With a setup not disimilar to what you have proposed, my lecturer one day helpfully closed the valve and shut off the pump to get some quiet in the lab. He later switched the pump back on but didn't open the valve.
So I stroll in, read the pressure gauge, see that all is well and activate the second stage oil vacuum pump. Result? A coating of soot over every square inch of the internals of the chamber as the oil cooked in the air that had seeped in to the vessel.
Be prepared to sacrifice the gauge, and put the valve between it and the pump. Who knows, if you log the gauge's output, you may get some interesting data.
I respect the poster's point of view, but please consider the danger. There's going to be an ignition in the chamber and a rapid increase in pressure. If said pressure is greater than the gauge is rated for there's a risk of the gauge disintegrating explosively. That could cause injury to operators.
.... but would it be an idea to put the whole ignition system in the chamber along with the rocket? Granted there will be danger of damage to the equipment but it will test that EVERYTHING will work as planned when it gets to those sorts of temps and pressures. Alternatively test that the required ignition V/c is achived in a seperate test. It wouldnt take too much extra effort. This is probably all redundant and I should go back to my corner and be quiet...
I hope the batteries are included in that heated payload. Li-ion batteries start to lose power below -10C. Consumer batteries aren't much good below -20C. NASA uses batteries that work between -60C to -80C, but I don't think your budget allows for that level of performance.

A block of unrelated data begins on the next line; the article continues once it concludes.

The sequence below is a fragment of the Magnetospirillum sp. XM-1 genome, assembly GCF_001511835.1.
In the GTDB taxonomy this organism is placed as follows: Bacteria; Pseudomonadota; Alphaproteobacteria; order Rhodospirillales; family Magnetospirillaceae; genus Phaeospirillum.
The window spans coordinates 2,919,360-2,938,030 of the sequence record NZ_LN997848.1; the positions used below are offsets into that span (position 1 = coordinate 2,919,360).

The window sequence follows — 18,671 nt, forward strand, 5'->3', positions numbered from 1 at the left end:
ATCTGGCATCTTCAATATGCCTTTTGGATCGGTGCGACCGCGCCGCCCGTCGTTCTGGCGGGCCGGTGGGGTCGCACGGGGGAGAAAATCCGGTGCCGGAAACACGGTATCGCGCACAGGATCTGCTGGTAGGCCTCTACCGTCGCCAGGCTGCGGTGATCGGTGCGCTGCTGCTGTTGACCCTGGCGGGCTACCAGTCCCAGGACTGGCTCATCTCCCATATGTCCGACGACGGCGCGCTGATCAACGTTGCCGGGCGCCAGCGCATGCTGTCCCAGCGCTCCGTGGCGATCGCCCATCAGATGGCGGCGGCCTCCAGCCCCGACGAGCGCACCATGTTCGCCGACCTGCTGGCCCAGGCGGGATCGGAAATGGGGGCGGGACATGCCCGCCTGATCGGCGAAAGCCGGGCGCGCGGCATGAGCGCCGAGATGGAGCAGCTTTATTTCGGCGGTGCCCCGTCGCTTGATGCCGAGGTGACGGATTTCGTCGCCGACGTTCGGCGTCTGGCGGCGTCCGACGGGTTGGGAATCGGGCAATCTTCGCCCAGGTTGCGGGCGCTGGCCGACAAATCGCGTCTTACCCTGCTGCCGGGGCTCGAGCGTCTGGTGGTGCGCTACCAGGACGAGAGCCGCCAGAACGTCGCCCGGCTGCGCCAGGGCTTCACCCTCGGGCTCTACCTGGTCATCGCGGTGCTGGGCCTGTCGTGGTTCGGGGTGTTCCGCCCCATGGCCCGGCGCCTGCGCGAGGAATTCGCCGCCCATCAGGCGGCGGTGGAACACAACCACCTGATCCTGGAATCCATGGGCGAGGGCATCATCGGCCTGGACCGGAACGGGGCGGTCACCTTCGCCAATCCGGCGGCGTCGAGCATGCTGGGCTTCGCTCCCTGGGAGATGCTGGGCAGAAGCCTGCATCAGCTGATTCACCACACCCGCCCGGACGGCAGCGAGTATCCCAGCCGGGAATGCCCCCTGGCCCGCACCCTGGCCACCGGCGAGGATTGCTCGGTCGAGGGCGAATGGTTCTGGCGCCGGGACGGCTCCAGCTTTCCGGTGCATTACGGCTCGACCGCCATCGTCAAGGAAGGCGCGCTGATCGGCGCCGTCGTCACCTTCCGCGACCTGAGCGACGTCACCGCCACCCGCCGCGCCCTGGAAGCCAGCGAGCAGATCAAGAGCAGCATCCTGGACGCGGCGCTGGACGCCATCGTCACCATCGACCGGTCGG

On your drawing, the chamber is way too voluminous. Granted, if the lid is as lightweight as possible and held in place by atmospheric pressure alone, you probably won't get enough exhaust gas under the engine to eject it against the thrust (think spud gun). But your retainer might go flying. Or at least be dislodged.
Also, the closer the exhaust nozzle is to the end of the pipe, the lower the pressure inside during the burn.
So, make it as tight fit as possible. You could use some of those leftover paper straws to wedge the (I'm assuming cylindrical) engine into the pipe.
One problem with making the inner tube from perspex / polycarb for the camera is that it is an insulator and will slow the rate of cooling.
Why not make the lower part of the tube i.e. from the top of the CO2 level down, from metal & the upper part from plastic.
This would provide maximum heat transfer for the cooling & insulate the top part which is exposed to the ambient temperature.
The drawback to this is that you will have introduced another, potentially leaky, joint to reduce the obtainable vacuum.
Incidentally, will you need to top up the CO2 whilst it is cooling down?
If you're going to all the trouble to knock this up, you can add a second chamber connected by 1" pipe or similar whose sole purpose is to give you a bit more vacuum to play with. Nothing fancy, but a simple 1m sq box welded from mild steel, or some recycled hot water cylinders (if they're tough enough), or just about anything will give you a bit longer before the vacuum vanishes at ignition time, it may be worth it just to confirm that the ignition catches properly